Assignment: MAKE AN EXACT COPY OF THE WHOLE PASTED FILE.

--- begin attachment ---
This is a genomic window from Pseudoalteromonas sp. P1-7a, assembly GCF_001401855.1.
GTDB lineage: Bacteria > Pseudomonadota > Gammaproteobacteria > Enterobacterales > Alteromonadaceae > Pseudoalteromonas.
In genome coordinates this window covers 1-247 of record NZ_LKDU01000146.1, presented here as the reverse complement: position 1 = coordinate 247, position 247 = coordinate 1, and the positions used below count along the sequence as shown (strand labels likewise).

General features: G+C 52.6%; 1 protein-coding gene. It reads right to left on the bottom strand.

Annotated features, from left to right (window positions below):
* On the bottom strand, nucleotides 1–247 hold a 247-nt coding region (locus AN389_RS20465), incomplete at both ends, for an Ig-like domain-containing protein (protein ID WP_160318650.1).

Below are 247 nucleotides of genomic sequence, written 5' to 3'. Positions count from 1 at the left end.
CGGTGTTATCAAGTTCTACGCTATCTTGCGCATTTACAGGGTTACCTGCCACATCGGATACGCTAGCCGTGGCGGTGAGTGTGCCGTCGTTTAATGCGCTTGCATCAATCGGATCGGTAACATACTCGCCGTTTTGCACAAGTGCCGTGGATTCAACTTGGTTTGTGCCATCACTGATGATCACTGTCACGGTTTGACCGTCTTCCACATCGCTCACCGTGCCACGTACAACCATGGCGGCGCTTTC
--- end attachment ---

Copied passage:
This is a genomic window from Pseudoalteromonas sp. P1-7a, assembly GCF_001401855.1.
GTDB lineage: Bacteria > Pseudomonadota > Gammaproteobacteria > Enterobacterales > Alteromonadaceae > Pseudoalteromonas.
In genome coordinates this window covers 1-247 of record NZ_LKDU01000146.1, presented here as the reverse complement: position 1 = coordinate 247, position 247 = coordinate 1, and the positions used below count along the sequence as shown (strand labels likewise).

General features: G+C 52.6%; 1 protein-coding gene. It reads right to left on the bottom strand.

Annotated features, from left to right (window positions below):
* On the bottom strand, nucleotides 1–247 hold a 247-nt coding region (locus AN389_RS20465), incomplete at both ends, for an Ig-like domain-containing protein (protein ID WP_160318650.1).

Below are 247 nucleotides of genomic sequence, written 5' to 3'. Positions count from 1 at the left end.
CGGTGTTATCAAGTTCTACGCTATCTTGCGCATTTACAGGGTTACCTGCCACATCGGATACGCTAGCCGTGGCGGTGAGTGTGCCGTCGTTTAATGCGCTTGCATCAATCGGATCGGTAACATACTCGCCGTTTTGCACAAGTGCCGTGGATTCAACTTGGTTTGTGCCATCACTGATGATCACTGTCACGGTTTGACCGTCTTCCACATCGCTCACCGTGCCACGTACAACCATGGCGGCGCTTTC